eventually replace and sell this track, I tried something different. I cut
the 2" lugs with a knife down to 1 3/4". Didn't seem like much but it
completely changed the personality of the track for better. Instead of
digging down into the snow (trenching) it began to turn without digging and
I was getting stuck a lot less and climbing higher. Why did the 1 3/4" track
rate so much better than the 2" track in Extreme Polaris's testing and many
others experience? Too deep of lugs in my opinion. I believe the
manufacturers are learning quickly what does and does not work well in
mountain conditions. Maybe in the future we will have methods of rating
tracks such as "aspect ratio of lug height vs. distance", drag or rolling
resistance, durometer ratings, recommended horsepower and etc.
No doubt about it, seems to be more of an art than a science right now.
Remember selecting different wax compounds for your cross country skis? I
don't believe one track will always be best in any type snow but if anyone
has a 141" Camoplast challenger in good shape, give me a holler...

http://www.mcn.net/~bikemaker


Quote:

> What are your thoughts on the best track for a given riding style?
> It seems that everything is going longer and deeper for us mountain
> riders.  There is more to a track than its length and lug height...
> what about those lugs.  They get deeper every season.  There are
> numerous different configurations, from full width paddles to
> staggered paddles, to paddles at different angles, to pin-type lugs
> of varying heights.  What are the advantages and disadvantages of
> each style?

 
 
 

Your thoughts on tracks - Let's talk about snowmobiles!

Post by Greg Mi » Sat, 27 May 2000 04:00:00

A T-Cat in the West with a 2+" track is known as a Mountain trencher on
skis.
Quote:

> <<<<<<<<<<<<<snip>>>>>>>>>>>>>>>>>>>>
> Never having ridden out west, (although I'd love to), I don't have too
> much knowledge of the different track styles. One thing that bothers me
> though, is the increasing use of deep-lug tracks on groomed trails here
> in the east. They sure can destroy a groomed trail fast!
> Rob in Vermont
> <<<<<<<<<<<<<<<snip>>>>>>>>>>>>>>>>>>

> A T-Cat in the east with a 1-1/2 track is known as a rototiller on skis.
> =-)

> Ride with others in mind at ALL times.

> J B

 
 
 

Your thoughts on tracks - Let's talk about snowmobiles!

Post by xcpi.. » Mon, 29 May 2000 04:00:00

I heard a rumor a while back that some eastern states were thinking of
banning deep lug tracks on the groomed trail networks, I think it was
Wisconsin. Anybody heard anything on this? I think the proposed max.
track depth was 1 1/4 inches.
Terry



Quote:
> I have a 99 600 RMK with the 2x136" track. I read Extreme Polaris
results of
> their testing and they say it is "absolutely worthless". At first I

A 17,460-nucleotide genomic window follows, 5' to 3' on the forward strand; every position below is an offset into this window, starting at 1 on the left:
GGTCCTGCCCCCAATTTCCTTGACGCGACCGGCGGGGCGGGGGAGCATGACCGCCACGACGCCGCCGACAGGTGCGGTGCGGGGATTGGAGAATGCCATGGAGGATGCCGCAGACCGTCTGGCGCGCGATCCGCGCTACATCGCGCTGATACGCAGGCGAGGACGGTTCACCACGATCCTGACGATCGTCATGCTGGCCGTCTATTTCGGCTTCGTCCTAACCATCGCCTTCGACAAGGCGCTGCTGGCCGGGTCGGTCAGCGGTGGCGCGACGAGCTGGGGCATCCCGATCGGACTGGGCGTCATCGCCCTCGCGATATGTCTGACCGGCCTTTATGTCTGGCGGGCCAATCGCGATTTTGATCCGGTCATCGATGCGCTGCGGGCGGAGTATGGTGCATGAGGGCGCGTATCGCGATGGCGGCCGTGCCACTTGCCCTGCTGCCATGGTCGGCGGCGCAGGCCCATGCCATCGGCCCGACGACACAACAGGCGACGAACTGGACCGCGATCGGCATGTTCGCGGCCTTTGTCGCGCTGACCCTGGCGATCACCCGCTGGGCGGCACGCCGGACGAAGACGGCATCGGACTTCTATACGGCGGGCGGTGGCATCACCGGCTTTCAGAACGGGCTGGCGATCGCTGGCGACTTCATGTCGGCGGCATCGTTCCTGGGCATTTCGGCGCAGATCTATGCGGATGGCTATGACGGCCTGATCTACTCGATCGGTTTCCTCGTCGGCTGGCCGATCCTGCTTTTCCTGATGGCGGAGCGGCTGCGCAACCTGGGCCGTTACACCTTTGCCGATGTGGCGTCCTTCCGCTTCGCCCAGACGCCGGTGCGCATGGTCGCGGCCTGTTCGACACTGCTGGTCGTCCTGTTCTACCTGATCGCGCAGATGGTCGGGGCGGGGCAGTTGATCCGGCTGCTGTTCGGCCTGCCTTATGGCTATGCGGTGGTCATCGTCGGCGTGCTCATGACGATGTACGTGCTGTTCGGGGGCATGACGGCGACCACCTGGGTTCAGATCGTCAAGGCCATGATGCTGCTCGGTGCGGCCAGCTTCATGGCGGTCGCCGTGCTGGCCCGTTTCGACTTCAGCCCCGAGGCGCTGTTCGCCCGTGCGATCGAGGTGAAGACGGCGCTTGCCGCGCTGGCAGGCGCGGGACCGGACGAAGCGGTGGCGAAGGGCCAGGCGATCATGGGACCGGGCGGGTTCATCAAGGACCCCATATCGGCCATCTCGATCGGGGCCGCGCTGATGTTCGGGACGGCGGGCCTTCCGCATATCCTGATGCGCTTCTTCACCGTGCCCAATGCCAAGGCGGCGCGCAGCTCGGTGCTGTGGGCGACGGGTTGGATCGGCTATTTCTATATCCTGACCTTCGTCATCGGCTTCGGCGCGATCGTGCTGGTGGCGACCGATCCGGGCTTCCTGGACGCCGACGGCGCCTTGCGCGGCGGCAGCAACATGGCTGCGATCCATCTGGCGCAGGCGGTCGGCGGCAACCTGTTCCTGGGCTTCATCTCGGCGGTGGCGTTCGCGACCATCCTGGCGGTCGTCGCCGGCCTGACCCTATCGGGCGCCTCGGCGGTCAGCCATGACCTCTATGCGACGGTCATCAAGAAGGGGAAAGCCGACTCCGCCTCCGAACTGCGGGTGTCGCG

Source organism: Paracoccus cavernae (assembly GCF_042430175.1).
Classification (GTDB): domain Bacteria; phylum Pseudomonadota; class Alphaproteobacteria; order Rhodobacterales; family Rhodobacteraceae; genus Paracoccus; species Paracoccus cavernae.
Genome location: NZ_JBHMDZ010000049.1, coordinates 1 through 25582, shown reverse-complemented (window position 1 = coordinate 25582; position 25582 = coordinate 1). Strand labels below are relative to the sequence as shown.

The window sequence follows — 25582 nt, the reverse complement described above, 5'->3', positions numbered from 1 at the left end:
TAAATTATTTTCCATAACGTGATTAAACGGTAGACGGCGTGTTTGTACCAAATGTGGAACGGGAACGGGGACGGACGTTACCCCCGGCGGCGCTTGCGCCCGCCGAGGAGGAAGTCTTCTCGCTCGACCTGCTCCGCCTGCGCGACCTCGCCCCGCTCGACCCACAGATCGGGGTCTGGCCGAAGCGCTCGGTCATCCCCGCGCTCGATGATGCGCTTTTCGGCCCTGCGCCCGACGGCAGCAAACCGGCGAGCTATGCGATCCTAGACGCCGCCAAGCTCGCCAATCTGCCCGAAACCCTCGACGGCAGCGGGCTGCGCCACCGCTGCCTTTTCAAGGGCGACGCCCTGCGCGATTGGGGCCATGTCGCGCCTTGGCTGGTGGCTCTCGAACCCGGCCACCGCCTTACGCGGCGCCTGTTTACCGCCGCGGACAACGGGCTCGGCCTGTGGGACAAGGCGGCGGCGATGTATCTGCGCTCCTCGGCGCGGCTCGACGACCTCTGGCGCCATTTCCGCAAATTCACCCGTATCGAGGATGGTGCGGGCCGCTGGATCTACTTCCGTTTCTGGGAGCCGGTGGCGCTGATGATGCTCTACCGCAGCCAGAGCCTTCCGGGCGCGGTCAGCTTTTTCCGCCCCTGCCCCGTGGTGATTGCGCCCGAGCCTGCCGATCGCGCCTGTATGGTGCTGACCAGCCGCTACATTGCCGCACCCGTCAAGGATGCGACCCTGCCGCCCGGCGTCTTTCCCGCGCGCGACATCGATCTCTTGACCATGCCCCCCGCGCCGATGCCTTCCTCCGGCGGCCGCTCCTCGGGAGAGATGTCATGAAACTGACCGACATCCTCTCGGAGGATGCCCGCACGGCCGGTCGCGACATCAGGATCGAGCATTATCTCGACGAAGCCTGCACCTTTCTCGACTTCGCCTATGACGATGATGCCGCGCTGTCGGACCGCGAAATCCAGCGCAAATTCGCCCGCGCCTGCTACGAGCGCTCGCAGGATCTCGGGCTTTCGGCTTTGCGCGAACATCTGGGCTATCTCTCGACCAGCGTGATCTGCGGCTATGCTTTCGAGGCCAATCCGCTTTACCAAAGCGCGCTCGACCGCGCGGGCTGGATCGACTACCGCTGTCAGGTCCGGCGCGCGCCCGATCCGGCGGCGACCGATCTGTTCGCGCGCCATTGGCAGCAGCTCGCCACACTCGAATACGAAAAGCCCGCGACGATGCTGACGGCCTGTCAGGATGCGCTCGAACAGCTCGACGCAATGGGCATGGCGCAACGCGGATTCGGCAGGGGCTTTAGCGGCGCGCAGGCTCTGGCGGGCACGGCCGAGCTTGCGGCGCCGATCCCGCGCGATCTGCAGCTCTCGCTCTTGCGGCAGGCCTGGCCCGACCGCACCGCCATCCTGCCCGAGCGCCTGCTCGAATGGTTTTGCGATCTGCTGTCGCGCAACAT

was in
> denial but I tried to compare it to other sleds the best I could in a
> non-scientific method. After a season I was convinced that some tracks
> definitely work better than others for a given size. Some had
suggested that
> I remove every third lug on the outside of the track. Knowing that I
would
> eventually replace and sell this track, I tried something different.
I cut
> the 2" lugs with a knife down to 1 3/4". Didn't seem like much but it
> completely changed the personality of the track for better. Instead of
> digging down into the snow (trenching) it began to turn without
digging and
> I was getting stuck a lot less and climbing higher. Why did the 1
3/4" track
> rate so much better than the 2" track in Extreme Polaris's testing
and many
> others experience? Too deep of lugs in my opinion. I believe the
> manufacturers are learning quickly what does and does not work well in
> mountain conditions. Maybe in the future we will have methods of
rating
> tracks such as "aspect ratio of lug height vs. distance", drag or
rolling
> resistance, durometer ratings, recommended horsepower and etc.
> No doubt about it, seems to be more of an art than a science right
now.
> Remember selecting different wax compounds for your cross country
skis? I
> don't believe one track will always be best in any type snow but if
anyone
> has a 141" Camoplast challenger in good shape, give me a holler...

> http://www.mcn.net/~bikemaker



> > What are your thoughts on the best track for a given riding style?
> > It seems that everything is going longer and deeper for us mountain
> > riders.  There is more to a track than its length and lug height...

> > what about those lugs.  They get deeper every season.  There are
> > numerous different configurations, from full width paddles to
> > staggered paddles, to paddles at different angles, to pin-type lugs
> > of varying heights.  What are the advantages and disadvantages of
> > each style?

Sent via Deja.com http://www.deja.com/
Before you buy.
 
 
 

Your thoughts on tracks - Let's talk about snowmobiles!

Post by TIGE » Tue, 30 May 2000 04:00:00

Eastern State??? ...Here in NY we would call Wisconsin "out west"!
You from Washington? ;)

TIGER~

Quote:

> I heard a rumor a while back that some eastern states were thinking of
> banning deep lug tracks on the groomed trail networks, I think it was
> Wisconsin. Anybody heard anything on this? I think the proposed max.
> track depth was 1 1/4 inches.
> Terry



> > I have a 99 600 RMK with the 2x136" track. I read Extreme Polaris
> results of
> > their testing and they say it is "absolutely worthless". At first I
> was in
> > denial but I tried to compare it to other sleds the best I could in a
> > non-scientific method. After a season I was convinced that some tracks